# => "KRSTL"

# => true

"Crystal".phonetics(nil, Cadmium::Phonetics::SoundEx)
# => "C234"

# Using a max length
"Constitution".phonetics(6, Cadmium::Phonetics::SoundEx)
# => "C52333"



Nouns can be inflected using the NounInflector which has also been attached to the String class.

inflector =

# => radii

# => radius

# => people

# => person

Present Tense Verbs

Present tense verbs can be inflected with the PresentTenseVerb inflector. This has also been attached to the string class.

inflector =

# => became

# => become

"walk".singularize(false) # noun: false
# => walks

"walks".pluralize(false)  # noun: false
# => walk


Numbers can be inflected with the CountInflector which also adds a method to_nth to the Int class.

# => 1st

# => 111th

# => 153rd


N-Grams can be obtained for Arrays of Strings, or with single Strings (which will first be tokenized).


Cadmium::NGrams.bigrams("these are some words")
# => [["these", "are"], ["are", "some"], ["some", "words"]]


Cadmium::NGrams.trigrams("these are some words")
# => [["these", "are", "some"], ["are", "some", "words"]]

arbitrary n-grams

Cadmium::NGrams.ngrams("some other words here for you", 4)
# => [["some", "other", "words", "here"], ["other", "words", "here", "for"], ["words", "here", "for", "you"]]


n-grams can also be returned with left or right padding by passing a start and/or end symbol to the bigrams, trigrams or ngrams.

Cadmium::NGrams.ngrams("these are some words", 4, "[start]", "[end]")
# => [
      ["[start]", "[start]", "[start]", "these"],
      ["[start]", "[start]", "these", "are"],
      ["[start]", "these", "are", "some"],
      ["these", "are", "some", "words"],
      ["are", "some", "words", "[end]"],
      ["some", "words", "[end]", "[end]"],
      ["words", "[end]", "[end]", "[end]"]


Term Frequency–Inverse Document Frequency (tf-idf) is implemented to determine how important a word (or words) is to a document relative to a corpus. The following example will add four documents to a corpus and determine the weight of the word "node" and then the weight of the word "ruby" in each document.

tfidf =
tfidf.add_document("this document is about crystal.")
tfidf.add_document("this document is about ruby.")
tfidf.add_document("this document is about ruby and crystal.")
tfidf.add_document("this document is about crystal. it has crystal examples")

puts "crystal --------------------------------"
tfidf.tfidfs("crystal") do |i, measure, key|
  puts "document ##{i} is #{measure}"

puts "ruby --------------------------------"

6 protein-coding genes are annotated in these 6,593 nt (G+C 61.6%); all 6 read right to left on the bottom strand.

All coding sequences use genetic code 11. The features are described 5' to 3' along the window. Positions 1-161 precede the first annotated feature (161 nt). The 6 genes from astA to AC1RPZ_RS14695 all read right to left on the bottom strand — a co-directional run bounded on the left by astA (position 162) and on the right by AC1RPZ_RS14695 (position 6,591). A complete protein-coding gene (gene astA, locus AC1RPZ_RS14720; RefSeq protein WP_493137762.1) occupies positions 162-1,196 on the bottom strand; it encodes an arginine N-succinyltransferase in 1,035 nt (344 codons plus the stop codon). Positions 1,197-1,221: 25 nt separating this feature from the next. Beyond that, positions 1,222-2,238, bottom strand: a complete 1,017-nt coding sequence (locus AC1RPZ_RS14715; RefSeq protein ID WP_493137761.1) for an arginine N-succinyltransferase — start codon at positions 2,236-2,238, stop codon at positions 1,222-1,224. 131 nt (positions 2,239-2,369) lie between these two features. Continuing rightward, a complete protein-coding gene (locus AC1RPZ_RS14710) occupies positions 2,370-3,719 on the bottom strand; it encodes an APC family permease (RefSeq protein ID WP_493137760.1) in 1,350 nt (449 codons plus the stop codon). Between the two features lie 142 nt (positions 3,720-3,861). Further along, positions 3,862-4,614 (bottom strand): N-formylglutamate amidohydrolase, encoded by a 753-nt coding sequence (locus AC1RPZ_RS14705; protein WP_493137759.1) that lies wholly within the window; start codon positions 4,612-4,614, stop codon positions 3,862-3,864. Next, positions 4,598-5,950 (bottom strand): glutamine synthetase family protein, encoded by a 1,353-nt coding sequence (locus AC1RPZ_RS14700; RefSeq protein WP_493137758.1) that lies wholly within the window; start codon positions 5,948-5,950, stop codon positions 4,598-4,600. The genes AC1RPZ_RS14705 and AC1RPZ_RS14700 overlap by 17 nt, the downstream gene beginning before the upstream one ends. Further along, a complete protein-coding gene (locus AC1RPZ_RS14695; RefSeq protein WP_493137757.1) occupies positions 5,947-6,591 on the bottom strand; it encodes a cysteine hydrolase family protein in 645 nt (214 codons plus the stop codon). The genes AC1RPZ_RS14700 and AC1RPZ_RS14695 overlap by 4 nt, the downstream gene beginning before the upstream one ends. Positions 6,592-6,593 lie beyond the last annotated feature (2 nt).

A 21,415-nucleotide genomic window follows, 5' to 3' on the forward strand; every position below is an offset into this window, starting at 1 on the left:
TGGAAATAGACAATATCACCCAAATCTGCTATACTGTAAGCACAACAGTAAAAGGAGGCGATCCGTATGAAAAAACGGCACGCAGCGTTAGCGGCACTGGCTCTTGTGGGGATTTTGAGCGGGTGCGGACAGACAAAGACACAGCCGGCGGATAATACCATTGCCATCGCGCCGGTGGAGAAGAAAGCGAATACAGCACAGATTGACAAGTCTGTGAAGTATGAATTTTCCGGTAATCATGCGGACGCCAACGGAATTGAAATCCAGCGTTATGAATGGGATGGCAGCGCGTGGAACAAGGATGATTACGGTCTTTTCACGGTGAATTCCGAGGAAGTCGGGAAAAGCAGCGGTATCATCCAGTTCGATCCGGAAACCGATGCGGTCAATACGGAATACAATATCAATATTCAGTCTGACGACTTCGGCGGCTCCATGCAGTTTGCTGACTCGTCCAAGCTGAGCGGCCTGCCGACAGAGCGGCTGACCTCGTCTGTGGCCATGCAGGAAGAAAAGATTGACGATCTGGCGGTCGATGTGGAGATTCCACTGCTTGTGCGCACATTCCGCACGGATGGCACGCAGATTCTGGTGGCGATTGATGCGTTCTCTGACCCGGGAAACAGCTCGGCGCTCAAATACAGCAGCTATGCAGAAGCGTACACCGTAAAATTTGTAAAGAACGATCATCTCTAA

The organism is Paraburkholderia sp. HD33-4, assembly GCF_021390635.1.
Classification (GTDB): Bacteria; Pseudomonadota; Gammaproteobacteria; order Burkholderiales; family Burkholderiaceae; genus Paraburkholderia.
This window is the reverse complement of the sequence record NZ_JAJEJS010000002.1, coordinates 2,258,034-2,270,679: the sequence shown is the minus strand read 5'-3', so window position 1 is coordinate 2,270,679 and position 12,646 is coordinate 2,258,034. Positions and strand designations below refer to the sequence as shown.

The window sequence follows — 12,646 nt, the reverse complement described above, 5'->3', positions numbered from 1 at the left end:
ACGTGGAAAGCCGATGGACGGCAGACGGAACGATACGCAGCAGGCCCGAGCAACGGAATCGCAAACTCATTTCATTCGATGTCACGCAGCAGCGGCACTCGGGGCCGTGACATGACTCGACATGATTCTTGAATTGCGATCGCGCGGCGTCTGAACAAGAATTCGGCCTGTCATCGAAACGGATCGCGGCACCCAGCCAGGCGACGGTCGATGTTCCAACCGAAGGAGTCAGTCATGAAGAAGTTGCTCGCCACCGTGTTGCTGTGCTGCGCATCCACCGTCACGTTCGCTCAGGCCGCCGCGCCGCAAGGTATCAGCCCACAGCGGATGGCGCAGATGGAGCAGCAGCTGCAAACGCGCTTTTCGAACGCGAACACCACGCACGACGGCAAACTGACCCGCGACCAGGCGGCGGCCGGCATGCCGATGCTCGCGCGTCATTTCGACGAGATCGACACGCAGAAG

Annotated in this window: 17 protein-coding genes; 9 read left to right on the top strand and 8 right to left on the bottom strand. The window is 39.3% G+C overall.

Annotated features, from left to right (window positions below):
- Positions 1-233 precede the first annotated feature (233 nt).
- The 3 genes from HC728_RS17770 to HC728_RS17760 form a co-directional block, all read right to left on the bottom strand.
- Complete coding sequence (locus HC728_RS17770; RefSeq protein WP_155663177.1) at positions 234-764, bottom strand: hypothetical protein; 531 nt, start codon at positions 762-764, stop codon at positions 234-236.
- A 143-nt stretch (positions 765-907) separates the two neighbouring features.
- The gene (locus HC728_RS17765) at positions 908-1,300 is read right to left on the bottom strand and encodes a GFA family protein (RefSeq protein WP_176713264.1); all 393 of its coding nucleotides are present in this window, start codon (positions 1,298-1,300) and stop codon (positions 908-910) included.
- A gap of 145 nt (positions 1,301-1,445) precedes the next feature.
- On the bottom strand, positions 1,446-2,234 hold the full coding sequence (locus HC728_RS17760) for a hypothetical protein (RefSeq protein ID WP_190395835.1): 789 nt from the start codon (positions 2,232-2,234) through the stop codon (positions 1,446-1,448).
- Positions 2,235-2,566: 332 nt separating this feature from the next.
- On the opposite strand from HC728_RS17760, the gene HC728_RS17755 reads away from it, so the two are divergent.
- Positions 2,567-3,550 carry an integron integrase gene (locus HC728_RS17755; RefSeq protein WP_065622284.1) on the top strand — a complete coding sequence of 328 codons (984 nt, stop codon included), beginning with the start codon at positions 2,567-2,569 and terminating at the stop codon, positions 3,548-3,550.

tfidf.tfidfs("ruby") do |i, measure, key|
  puts "document ##{i} is #{measure}"

# =>  node --------------------------------
      document #0 is 1
      document #1 is 0
      document #2 is 1
      document #3 is 2
      ruby --------------------------------
      document #0 is 0
      document #1 is 1.2876820724517808
      document #2 is 1.2876820724517808
      document #3 is 0


The Transliterator module provides the ability to transliterate UTF-8 strings into pure ASCII so that they can be safely displayed in URL slugs or file names.

# => "Privet"

# => "Ni Hao Peng You"

# With the string extension

"މިއަދަކީ ހދ ރީތި ދވހކވ".transliterate
# => "mi'adhakee hdh reethi dhvhkv"

# => konnichiwa, You Ren

Sentiment Analysis

The Sentiment module uses the AFINN-165 wordlist and Emoji Sentiment Ranking to provide sentiment analysis on arbitrary blocks of text.

sentiment = Cadmium::Sentiment

"Crystal is seriously the best programming language.".sentiment
# or
sentiment.analyze("Crystal is seriously the best programming language.")
# =>  {
        score: 3,
        comparative: 0,
        tokens: ["Crystal", "is", "seriously", "the", "best", "programming", "language"],
        words: ["best"],
        positive: ["best"],
        negative: []

"I really hate Python".is_negative?
# => true

"I really 💗 Crystal. It's my favorite.".is_positive?
# => true


This is all I want to have done before a v1.0 release.

  • Tokenizers
    • AggressiveTokenizer
      • i18n
    • CaseTokenizer
    • RegexTokenizer
    • SentenceTokenizer
    • TreebankWordTokenizer
    • WhitespaceTokenizer
    • WordPunctuationTokenizer
  • String Distance
    • Levenshein
      • Approximate String Matching
    • JaroWinkler
  • Stemmers
    • PorterStemmer
      • i18n
    • LancasterStemmer
      • i18n
  • Classifiers
    • Bayes
    • Logic Regression
  • Phonetics
    • SoundEx
    • Metaphone
    • Double Metaphone
  • Inflectors
    • Count
    • Noun
    • Verb
    • i18n
  • N-Grams
  • TF-IDF
  • Transliterator
  • Sentiment Analysis
  • Tries
  • EdgeWeightedDigraph
  • ShortestPathTree
  • LongestPathTree
  • WordNet
  • Spellcheck
  • POS Tagger


  1. Fork it ( )
  2. Create your feature branch (git checkout -b my-new-feature)
  3. Commit your changes (git commit -am 'Add some feature')
  4. Push to the branch (git push origin my-new-feature)
  5. Create a new Pull Request


  • watzon Chris Watson - creator, maintainer